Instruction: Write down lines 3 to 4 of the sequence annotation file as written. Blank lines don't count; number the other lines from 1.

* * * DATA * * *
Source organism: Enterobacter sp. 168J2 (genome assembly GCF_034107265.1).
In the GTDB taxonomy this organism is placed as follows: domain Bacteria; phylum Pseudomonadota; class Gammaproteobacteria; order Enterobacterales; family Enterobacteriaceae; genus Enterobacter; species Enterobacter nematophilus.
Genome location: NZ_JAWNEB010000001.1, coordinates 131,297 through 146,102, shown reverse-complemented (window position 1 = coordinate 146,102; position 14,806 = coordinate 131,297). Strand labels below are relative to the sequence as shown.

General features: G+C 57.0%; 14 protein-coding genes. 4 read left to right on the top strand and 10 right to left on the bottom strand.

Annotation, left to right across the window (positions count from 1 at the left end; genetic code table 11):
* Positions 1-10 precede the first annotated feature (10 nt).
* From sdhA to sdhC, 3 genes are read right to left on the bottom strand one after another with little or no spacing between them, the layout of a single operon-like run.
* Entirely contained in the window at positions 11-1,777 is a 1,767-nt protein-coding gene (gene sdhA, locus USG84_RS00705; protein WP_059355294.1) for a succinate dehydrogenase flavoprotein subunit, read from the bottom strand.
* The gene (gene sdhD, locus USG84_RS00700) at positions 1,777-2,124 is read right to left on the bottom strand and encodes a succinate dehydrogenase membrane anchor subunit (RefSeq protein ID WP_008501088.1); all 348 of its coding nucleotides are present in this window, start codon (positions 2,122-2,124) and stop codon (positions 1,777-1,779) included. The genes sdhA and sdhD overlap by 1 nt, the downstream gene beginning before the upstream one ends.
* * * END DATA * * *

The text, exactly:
Genome location: NZ_JAWNEB010000001.1, coordinates 131,297 through 146,102, shown reverse-complemented (window position 1 = coordinate 146,102; position 14,806 = coordinate 131,297). Strand labels below are relative to the sequence as shown.

General features: G+C 57.0%; 14 protein-coding genes. 4 read left to right on the top strand and 10 right to left on the bottom strand.